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The technology, as we know, is being phased out. This is way too late to the game, but I think you may have stumbled upon a great idea..Electronic ballasts could be designed in a way to sense a single failed filament, and then internal circuitry could be used to perform a variety of life-extending functions for a tube. All this could be done without user intervention, but most importantly, it would be safe! No way in hell I would leave the room with a fixture modified to run outside of its' limits.This would only be useful for scenarios where changing bulbs is more tedious than the cost of bulbs though.
When I say a "variety of life-extending functions", I am referencing the theory sylphhawkins posted about changing the frequency to operate beyond EOL conditions. A number of experiments and tests could be/probably have been done to figure out other ways as well, again, the tech is near obsolete anyways. Which begs the question: Not possible? or killed by manufaturers and lobbyists?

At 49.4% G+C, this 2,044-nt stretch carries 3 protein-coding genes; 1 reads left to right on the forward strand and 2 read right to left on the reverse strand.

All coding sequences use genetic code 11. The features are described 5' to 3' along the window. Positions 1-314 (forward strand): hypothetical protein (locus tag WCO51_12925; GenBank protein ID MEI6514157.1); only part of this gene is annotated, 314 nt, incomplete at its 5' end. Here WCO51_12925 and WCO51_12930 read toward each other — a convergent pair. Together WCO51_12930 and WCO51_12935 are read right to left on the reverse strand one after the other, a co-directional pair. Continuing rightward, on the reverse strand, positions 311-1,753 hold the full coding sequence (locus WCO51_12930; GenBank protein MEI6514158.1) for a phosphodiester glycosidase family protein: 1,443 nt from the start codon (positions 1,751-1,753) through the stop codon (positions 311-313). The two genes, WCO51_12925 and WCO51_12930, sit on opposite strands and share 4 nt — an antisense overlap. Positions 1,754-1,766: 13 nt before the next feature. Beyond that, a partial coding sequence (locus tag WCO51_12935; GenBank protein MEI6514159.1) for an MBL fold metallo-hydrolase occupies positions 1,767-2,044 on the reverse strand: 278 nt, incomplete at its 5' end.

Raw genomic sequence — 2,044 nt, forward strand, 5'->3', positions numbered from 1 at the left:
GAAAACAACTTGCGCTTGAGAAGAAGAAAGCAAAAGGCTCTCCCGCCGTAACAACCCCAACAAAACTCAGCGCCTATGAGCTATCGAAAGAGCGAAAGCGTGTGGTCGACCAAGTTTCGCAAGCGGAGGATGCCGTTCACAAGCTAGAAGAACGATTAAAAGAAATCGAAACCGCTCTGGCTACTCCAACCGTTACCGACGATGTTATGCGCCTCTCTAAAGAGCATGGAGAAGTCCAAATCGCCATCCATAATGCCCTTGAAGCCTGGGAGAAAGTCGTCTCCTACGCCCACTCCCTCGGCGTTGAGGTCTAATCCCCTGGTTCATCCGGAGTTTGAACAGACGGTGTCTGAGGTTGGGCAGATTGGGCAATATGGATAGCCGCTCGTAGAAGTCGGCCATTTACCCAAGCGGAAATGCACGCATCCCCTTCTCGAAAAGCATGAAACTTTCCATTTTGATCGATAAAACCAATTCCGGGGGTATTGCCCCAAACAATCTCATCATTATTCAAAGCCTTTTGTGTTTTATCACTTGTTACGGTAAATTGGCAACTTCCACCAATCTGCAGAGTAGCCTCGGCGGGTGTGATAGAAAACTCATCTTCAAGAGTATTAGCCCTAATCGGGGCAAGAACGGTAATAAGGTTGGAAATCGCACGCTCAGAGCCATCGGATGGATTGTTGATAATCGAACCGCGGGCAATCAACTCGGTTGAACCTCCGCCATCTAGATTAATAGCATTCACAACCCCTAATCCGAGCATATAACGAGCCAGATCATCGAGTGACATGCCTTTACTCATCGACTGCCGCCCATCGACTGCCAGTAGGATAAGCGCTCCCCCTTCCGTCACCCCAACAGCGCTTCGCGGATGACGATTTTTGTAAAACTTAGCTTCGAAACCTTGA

Nveer raed Cabmidrge Rseaerch brefoe, but I saw tihs smoehwree and hvae uesd it to dmeontrstae my piont a few tmies.
The brightness would have to be kept low as well to avoid drowning out the image of the spreadsheet with light.
Print a full screenshot of the spreadsheet and taskbar onto a piece of thin, clear plastic. Convince people you can only see well with black and white, so you can make it a real high contrast print. But make sure any lines are thin. Apply this to the LCD, taking care to remove bubbles. Tehn jsut get uesd to seneig waht it looks lkie knid of srecwed up. The brain is amazing at adapting, and there is a good chance you read the last sentence naturally. Look again ^^.
Great instructable. Going to do this next time im at work and business is slow.
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